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Please use this identifier to cite or link to this item: http://hdl.handle.net/10791/182

Title: Making sense of strategic planning: An examination of the meaning and impact of a university's strategic planning process
Authors: Jones, Keltie
Supervisor(s): Helms Mills, Jean (Sobey School of Business, Saint Mary's University); Devine, Kay (Faculty of Business)
Examining Committee: Wicks, David (Sobey School of Business, Saint Mary's University)
Diochon, Monica (Faculty of Business, St.Francis Xavier University)
Degree: Doctor of Business Administration (DBA)
Department: Centre for Distance Education
Keywords: strategic planning
critical sensemaking
post-secondary management
Issue Date: 22-Dec-2015
Abstract: In this dissertation, I present a study of how faculty and administration make sense of the strategic planning process. Strategic planning is a common activity for all types of organizations, yet there has been limited research on the practice during the past two decades. These processes often involve considerable investment of time and resources, and some question the value of that investment. Early research focused on searching for connections between planning and performance. The inconclusive results of these studies led many scholars to dismiss the process as ineffective, yet it continues to be a regular event for many organizations, including universities. Whereas many managers assert that the process itself is more important than the plan, there are few interpretive studies of strategic planning that examine what the process means for the organization. This dissertation presents a qualitative case study of a recent strategic planning process at a Canadian university, using interviews and existing documents to develop an understanding of how individuals experienced the strategic planning process. The goal of this study is to enrich our understanding of how individuals make sense of strategic planning and what the process can mean to the organization. I use content analysis to identify situations that triggered sensemaking and apply a critical sensemaking lens to identify and analyze what the strategic planning process meant to the individuals involved. Because sensemaking is not simply a way of interpreting organizations, but also of socially constructing organizations, I also examine the impact of the sensemaking around the strategic planning process on the organization. As an empirical study applying the critical sensemaking lens, this study provides support for the need to view sensemaking as occurring on the stage set by the organization’s formative context and power dynamics. The study reveals that the sensemaking around the strategic planning process was significantly impacted by the organization’s formative context. It also demonstrates that the strategic planning process had an impact on trust and engagement within the organization. Additionally, the study informs the practice of strategic planning, giving insight into the importance of understanding and addressing past experiences and expectations during the process and paying attention to issues and situations within the process that may be triggering sensemaking.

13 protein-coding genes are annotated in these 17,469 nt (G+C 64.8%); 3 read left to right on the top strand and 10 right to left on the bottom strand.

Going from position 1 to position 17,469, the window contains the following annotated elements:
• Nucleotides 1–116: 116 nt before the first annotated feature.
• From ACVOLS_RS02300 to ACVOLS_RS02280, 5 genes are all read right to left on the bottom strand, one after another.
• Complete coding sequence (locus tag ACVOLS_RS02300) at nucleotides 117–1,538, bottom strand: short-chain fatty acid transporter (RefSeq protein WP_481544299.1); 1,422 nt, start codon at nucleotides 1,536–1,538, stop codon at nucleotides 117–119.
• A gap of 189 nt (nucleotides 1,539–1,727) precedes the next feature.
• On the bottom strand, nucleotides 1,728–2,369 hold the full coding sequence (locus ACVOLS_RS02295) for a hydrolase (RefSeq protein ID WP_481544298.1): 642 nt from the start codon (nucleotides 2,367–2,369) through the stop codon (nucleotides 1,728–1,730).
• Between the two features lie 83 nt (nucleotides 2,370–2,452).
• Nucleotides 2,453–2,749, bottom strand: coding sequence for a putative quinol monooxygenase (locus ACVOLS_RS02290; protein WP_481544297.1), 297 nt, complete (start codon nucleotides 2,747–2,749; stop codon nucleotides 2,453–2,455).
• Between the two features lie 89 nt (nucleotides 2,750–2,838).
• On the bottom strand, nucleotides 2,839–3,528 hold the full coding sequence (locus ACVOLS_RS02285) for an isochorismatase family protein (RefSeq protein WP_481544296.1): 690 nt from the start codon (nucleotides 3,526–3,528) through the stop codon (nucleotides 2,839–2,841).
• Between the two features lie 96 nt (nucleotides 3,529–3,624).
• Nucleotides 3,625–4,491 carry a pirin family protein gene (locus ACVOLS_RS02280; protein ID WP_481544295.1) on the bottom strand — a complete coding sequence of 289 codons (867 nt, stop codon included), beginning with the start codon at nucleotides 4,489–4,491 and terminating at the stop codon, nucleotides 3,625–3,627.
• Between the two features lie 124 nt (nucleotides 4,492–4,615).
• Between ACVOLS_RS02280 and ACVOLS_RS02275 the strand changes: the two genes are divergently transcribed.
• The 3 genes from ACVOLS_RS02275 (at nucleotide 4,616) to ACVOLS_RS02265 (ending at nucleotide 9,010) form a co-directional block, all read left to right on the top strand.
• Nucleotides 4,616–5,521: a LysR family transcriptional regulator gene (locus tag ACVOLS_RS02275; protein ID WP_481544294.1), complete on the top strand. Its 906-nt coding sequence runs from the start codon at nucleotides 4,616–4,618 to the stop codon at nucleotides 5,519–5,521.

Graduation Date:  -1
URI: http://hdl.handle.net/10791/182
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